The Academy of Performing Arts, the Moss Center for the Arts and the College of Creativity, Arts & Technology are partnering to present a New Music + Technology Festival on December 12th. Cube 5-7. The three-night concert series showcases experimental music from students, faculty, and guest performers, spanning artistic and technical mediums.
Performing Arts faculty member Kyle Hutchins will perform in addition to directing the festival. “As festival director, I’m learning, curating and organizing performances for multiple scenes outside of my main instrument,” Hutchins said. “This job is interesting to me because it gives me new ideas, allowing me to forge new connections with composers and performers I might collaborate with in the future.”
His participation, which will be performed on the first night of the festival, is “a large-scale work by Virginia Tech composition faculty Tiffany M. Skidmore titled The William Blake Cycle: Unseen, Unformed, Unknown.” This 70-minute experimental electro-acoustic instrumental opera features saxophones, 134.2-channel spatial audio, 360-degree video projections, theatrical staging, and costumes on the concept of “non-binary gender Identity, sexual politics and gender stereotypes,” Hutchins said.
It will be directed by Amanda J. Nelson, faculty member of the School of Performing Arts.
The second night of the festival featured student group L2Ork, a Linux Laptop Orchestra and a Personalized Ph.D. conducted by Ivica Ico Bukvic, Director of Interdisciplinary Communities for Creativity + Innovation. Human-centred design program and professor of music at the Institute for Creativity, Arts, and Technology.
Performer and computer science major Tyler Johnson said L2Ork uses “software on Linux and external devices to generate the sound. That means we can control the sound by moving our arms or typing.”
Student musicians will perform a piece with an Argentine cohort via telematics, a computing technology that allows two physically distant teams to transmit and receive musical information. What makes this kind of collaboration particularly challenging is the precise beat that needs to be performed simultaneously at two locations thousands of miles apart. For this, the orchestra will use its own custom software, L2Ork Tweeter.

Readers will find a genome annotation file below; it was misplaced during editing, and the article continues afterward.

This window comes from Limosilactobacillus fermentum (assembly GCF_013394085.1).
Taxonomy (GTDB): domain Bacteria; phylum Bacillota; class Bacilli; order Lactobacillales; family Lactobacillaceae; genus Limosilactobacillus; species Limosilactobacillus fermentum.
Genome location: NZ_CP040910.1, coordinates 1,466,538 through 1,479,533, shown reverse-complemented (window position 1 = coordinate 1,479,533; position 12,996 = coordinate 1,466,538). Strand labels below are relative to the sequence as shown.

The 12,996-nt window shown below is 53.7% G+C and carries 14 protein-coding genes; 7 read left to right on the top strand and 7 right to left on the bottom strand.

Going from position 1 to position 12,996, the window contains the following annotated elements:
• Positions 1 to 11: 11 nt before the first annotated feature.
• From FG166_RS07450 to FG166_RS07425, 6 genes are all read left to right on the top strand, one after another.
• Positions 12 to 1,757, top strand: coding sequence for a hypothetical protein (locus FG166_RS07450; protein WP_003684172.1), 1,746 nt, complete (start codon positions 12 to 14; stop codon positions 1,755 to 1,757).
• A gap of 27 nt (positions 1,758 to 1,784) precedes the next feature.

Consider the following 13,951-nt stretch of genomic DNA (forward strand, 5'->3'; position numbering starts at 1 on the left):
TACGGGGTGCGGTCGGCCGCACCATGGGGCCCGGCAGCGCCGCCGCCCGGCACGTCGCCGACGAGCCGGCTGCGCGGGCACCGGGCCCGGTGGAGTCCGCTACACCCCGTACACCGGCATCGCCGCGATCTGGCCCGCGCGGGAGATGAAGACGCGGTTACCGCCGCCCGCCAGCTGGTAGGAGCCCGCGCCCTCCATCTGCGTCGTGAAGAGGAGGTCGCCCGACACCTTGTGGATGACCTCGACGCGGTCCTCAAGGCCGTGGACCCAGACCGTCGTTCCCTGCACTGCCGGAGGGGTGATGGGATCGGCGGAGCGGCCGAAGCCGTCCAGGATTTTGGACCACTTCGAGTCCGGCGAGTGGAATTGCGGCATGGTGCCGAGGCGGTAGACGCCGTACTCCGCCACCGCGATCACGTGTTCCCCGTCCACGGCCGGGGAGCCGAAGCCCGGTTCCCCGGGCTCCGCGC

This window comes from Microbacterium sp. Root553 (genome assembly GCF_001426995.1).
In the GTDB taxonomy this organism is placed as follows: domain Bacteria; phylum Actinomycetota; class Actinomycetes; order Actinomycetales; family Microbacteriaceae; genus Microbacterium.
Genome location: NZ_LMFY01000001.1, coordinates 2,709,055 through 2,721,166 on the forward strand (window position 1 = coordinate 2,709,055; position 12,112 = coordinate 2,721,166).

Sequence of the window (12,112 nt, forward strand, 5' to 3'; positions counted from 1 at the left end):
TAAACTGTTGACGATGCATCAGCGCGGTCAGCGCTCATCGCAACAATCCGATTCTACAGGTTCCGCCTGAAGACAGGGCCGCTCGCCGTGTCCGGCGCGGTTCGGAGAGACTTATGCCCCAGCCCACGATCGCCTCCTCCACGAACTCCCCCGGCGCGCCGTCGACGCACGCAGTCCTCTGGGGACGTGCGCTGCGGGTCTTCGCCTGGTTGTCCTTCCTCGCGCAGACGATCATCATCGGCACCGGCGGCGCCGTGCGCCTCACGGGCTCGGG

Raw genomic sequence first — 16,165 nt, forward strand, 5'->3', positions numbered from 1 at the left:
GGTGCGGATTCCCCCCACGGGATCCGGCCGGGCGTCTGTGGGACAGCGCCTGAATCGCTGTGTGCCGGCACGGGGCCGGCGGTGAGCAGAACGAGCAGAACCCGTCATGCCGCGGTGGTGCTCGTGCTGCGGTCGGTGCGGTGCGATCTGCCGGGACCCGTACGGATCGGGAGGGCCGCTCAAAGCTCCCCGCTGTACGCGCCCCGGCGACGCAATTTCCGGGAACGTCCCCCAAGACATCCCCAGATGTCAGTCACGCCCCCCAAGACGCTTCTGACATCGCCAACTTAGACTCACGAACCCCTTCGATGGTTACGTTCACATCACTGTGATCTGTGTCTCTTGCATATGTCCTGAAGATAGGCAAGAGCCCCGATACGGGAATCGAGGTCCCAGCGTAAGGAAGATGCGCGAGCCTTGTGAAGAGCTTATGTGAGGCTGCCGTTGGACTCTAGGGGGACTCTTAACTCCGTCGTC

“Our combined team has managed to create something very special and I’m delighted that we can present it in person in the cube with our collaborators, who will be performing their part remotely in Argentina. …They are very proud of the The contribution to this piece has been invaluable, and aside from some time zone errors, the collaboration went very smoothly,” said Jacob Alan Smith, a junior studying Music Technology and Music Composition.
The piece itself is called “Transcontinental Rumor,” a riff on “Trail,” a popular chamber music track by the musical group Lane 8 and Elderbrook.
“In today’s digital world, technology has become a pervasive force in our lives, so I thought it was only natural to try to harness its power for artistic purposes,” said Smith. Interested in music composition and performance exercises, including creating performance ensembles like L2Ork that exclusively use digital sounds, or enhancing acoustic instrumentation through the use of Max patches and real-time audio processing.”
The second night of the festival will also feature the Virginia Tech Percussion Ensemble performing Steven Snowden’s “Men With Guns Live Here,” as well as Juhi Bansal’s performance commissioned by the Jessie S. The Orchestra consists of Elizabeth Lanz, Hutchins, Evgeny Dokshansky, John Irera, Molly Wilkens-Reed, Ellen Weinstein, Anne Stevens , Ariana Wyatt, Charles Nichols and Derek Shapiro. Ted Moore, also a faculty member in the School of Performing Arts, will perform a composition he wrote called “Still Motion.”
On the third night of the festival, award-winning violinist Sarah Plum will perform a number of solo pieces. Hailed by Textura Music Magazine as a “brave new music champion and violinist,” Plum has had a prolific career championing new music, commissioning composers, and bringing contemporary music to a wider audience.
For the festival as a whole, Hutchins said he feels “very lucky at Virginia Tech to have access to a unique festival performance space in the Cube. Few spaces can match the technical capabilities of this room, and many of the The pieces are all made specifically for this venue and are at the forefront of musical performance possibilities.”
Find information about the festival here, including links to free pre-orders. All performances take place in The Cube at the Moss Arts Center. All events are free and open to the public. Seats are limited.
If you are disabled and would like accommodations, please contact Susan Sanders at least 10 days prior to the event.
Written by Liz Gray, Arts Leadership Graduate, School of Performing Arts